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Posts Tagged ‘observation’

So, we’ve been talking a lot about birds – why would you teach birds in your classroom? Here are some great reasons to study and observe birds with your students:

  • Ducklings provide an opportunity to talk about animal families

    Birds are part of your science curriculum. In New York City, you can link birds to your study of animals (K), animal diversity (1st), plant and animal adaptations (3rd), animals and plants in their environments (4th), ecosystems (5th), diversity of life (6th), dynamic equilibrium (7th), reproduction, heredity, and evolution (8th)… You could also link birds and their habitats to your social studies units on family and community.

  • Using a field guide to match a bird you can see to its name is a great opportunity to learn about descriptive adjectives and classification, something that students in New York City study from PK up.

This is a scene you could see in New York City!

  • Lots of kids think there is no nature in a city. That’s totally incorrect – even when nature has been altered by human impact, the natural world is present in cities and forests alike. Going outside to look for birds (or other animals and plants) helps kids see that nature does exist in the city.
  • Kids are already fascinated by birds – they fly! You can use their curiosity as a hook to help students get interested in the natural world in general.
  • Birds could be part of your civics study – what is the national bird? What is your state bird? This is information your students will take pride in knowing!
  • Will you find a yellow warbler while birding?

    Going birding – looking for birds – is an excuse for walking around (maybe even hiking) and it’s always great to encourage physical activity, especially if you give kids a new reason for physical activity. You might have a kid who is really into birds discover that she is really into hiking as well!

  • Birding teaches soft, useful skills like patience and observation. You can also tell stories of adaptation and creativity through stories like that of Pale Male, osprey in New York City, or the birds in Urban Roosts.

What other great reasons can you think of? Let us know why you teach birding with your students or children!

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Since we’ve been talking about nests and urban birds, here’s a book that examines just where birds live in a city and how they adapt to their human-altered homes.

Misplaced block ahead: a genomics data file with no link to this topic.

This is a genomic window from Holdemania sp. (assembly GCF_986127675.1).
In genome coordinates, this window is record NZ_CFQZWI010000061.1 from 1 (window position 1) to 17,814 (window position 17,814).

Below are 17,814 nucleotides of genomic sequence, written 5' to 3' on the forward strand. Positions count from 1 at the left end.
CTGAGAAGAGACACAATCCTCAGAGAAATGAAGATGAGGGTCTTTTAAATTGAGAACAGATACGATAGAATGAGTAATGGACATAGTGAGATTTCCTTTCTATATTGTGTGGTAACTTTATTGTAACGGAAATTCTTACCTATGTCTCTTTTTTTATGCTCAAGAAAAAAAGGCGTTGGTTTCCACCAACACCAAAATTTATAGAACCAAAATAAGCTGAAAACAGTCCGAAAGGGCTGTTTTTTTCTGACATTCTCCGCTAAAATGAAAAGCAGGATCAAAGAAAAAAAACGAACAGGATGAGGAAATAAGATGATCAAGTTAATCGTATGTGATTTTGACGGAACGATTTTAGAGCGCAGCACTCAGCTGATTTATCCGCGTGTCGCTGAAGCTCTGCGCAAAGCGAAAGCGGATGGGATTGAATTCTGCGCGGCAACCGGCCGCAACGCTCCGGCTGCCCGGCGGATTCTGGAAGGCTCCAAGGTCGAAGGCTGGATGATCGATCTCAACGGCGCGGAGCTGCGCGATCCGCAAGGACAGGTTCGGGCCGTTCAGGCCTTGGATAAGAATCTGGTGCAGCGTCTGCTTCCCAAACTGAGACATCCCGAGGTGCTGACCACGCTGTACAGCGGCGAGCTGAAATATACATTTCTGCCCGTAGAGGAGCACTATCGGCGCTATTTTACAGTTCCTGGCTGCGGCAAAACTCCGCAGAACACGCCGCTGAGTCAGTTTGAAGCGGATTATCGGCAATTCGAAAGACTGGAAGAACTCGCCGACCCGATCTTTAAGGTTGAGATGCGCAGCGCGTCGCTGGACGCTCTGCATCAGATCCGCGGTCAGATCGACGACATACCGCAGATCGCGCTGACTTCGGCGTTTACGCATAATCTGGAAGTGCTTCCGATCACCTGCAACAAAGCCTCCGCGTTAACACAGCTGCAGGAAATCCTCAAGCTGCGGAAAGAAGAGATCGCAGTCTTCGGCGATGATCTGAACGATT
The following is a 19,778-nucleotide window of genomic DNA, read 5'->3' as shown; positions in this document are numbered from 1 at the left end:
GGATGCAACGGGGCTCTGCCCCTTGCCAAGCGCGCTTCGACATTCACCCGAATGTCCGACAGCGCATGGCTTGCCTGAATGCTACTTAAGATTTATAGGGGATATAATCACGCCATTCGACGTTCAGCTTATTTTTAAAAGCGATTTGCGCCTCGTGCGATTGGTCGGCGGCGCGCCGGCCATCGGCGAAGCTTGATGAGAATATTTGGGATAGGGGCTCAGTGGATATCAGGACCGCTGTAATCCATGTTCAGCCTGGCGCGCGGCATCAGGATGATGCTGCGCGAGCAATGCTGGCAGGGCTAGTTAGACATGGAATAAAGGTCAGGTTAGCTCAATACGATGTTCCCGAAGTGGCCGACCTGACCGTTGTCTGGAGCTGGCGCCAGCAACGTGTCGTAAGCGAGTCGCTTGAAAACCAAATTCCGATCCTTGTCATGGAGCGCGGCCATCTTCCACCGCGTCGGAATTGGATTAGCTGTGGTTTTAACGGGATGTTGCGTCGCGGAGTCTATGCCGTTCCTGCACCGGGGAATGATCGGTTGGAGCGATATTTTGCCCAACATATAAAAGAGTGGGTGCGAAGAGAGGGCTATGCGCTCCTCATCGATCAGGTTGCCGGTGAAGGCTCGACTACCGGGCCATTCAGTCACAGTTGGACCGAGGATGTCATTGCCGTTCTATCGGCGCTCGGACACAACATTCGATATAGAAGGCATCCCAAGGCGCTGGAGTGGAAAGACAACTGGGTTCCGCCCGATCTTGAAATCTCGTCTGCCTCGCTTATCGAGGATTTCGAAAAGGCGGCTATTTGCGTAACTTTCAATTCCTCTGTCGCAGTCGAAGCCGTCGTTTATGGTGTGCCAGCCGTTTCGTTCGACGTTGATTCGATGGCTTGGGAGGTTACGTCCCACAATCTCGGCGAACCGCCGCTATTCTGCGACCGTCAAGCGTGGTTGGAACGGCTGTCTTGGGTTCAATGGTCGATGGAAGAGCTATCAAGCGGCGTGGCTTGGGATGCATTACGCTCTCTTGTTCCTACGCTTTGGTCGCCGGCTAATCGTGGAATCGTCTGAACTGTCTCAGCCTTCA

Urban Roosts investigates 13 different types of birds, including finches, barn owls, the average pigeon, and the extraordinary peregrine falcon. The book uses illustrations to tell most of its story, so while its reading level is upper elementary, children of all ages will learn something new from reading Urban Roosts.

Consider using this book to supplement your study of habitat, birds, adaptations, or observation in general!

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Last week, we mentioned the Magic School Bus At the Waterworks and yesterday we featured Rain. Here are some other fantastic water books you may want to read with younger students:

Drip! Drop!: How Water Gets to Your Tap by Barbara Seulig is written for younger readers than the Magic School Bus and covers both the water cycle and a basic introduction to water purification.

Water, Water by Eloise Greenfield is written for PK students. This very simple book takes students through places they may have seen water and helps them identify just how much water can be found around them: wading, fishing, drinking, or watching water.

Water by Frank Asch is another simple and beautifully illustrated book that tells the story of the water around us from obvious examples (like rivers) to the less obvious (like clouds and dew). The book also shows water’s importance in an urban setting – putting out fires and washing cars.

I Get Wet is designed to inspire all kinds of scientific inquiry. Written for early learners, the book asks questions that require experimentation, leading students to be curious and try out the experiments the book suggests.